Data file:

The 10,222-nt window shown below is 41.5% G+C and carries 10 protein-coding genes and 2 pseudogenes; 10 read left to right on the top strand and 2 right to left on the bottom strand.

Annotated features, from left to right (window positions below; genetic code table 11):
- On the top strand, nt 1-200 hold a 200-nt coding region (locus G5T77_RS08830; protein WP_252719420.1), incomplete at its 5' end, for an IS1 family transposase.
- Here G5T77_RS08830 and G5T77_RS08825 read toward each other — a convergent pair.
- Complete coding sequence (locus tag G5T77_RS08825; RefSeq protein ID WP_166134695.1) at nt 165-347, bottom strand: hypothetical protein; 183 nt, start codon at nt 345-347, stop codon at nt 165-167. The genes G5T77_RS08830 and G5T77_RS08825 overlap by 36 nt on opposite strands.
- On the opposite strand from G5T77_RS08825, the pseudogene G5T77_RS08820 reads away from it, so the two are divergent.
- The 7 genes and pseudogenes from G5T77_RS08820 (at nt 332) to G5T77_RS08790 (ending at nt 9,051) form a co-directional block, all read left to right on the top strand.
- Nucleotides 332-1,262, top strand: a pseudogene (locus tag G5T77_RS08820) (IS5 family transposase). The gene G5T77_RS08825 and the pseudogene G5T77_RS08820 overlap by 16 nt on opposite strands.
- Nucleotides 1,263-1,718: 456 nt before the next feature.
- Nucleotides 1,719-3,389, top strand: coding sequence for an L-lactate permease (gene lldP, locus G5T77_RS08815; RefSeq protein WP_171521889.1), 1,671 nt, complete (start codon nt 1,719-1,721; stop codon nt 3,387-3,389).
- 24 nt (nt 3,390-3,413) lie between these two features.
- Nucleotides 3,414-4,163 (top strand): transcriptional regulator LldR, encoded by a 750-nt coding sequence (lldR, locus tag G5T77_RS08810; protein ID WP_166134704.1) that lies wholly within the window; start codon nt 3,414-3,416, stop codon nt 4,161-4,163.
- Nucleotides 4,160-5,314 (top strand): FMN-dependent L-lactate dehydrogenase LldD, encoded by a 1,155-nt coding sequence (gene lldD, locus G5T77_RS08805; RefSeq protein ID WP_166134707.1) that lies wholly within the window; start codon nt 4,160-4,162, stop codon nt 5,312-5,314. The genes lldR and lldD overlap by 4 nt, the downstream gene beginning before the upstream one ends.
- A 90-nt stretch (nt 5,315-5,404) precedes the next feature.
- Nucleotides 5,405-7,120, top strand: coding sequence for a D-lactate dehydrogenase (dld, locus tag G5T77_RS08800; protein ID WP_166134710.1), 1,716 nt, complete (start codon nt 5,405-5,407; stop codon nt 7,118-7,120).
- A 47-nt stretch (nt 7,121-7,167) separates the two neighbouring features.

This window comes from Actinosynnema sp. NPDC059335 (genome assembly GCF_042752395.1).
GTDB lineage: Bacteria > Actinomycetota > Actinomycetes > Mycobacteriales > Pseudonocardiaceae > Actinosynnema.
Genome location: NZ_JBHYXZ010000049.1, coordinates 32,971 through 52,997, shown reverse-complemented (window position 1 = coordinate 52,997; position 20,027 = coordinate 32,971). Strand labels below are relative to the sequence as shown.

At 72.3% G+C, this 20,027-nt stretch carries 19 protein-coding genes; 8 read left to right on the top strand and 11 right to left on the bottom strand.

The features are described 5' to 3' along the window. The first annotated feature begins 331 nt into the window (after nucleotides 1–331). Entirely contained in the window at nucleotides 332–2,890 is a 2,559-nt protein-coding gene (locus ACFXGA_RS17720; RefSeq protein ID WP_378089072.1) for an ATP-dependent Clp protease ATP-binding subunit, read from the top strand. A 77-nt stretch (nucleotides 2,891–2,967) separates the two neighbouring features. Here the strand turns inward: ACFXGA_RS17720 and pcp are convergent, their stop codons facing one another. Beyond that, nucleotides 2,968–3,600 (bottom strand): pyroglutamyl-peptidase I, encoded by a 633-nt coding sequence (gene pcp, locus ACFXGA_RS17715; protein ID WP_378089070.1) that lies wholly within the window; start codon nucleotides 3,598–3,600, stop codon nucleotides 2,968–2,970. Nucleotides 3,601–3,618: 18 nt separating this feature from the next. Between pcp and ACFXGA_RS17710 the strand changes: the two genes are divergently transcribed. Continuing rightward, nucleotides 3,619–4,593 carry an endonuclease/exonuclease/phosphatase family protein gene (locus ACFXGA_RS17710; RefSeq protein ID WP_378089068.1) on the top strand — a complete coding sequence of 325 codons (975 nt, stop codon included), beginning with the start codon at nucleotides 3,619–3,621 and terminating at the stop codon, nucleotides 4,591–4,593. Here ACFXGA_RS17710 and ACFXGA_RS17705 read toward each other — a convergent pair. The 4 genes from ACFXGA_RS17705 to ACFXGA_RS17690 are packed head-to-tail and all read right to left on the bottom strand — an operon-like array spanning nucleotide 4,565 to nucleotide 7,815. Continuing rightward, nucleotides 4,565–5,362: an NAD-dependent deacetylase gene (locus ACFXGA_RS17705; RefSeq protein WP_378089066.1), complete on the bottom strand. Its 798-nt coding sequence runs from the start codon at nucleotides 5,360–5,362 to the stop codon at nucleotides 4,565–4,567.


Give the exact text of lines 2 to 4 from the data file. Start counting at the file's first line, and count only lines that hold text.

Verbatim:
Annotated features, from left to right (window positions below; genetic code table 11):
- On the top strand, nt 1-200 hold a 200-nt coding region (locus G5T77_RS08830; protein WP_252719420.1), incomplete at its 5' end, for an IS1 family transposase.
- Here G5T77_RS08830 and G5T77_RS08825 read toward each other — a convergent pair.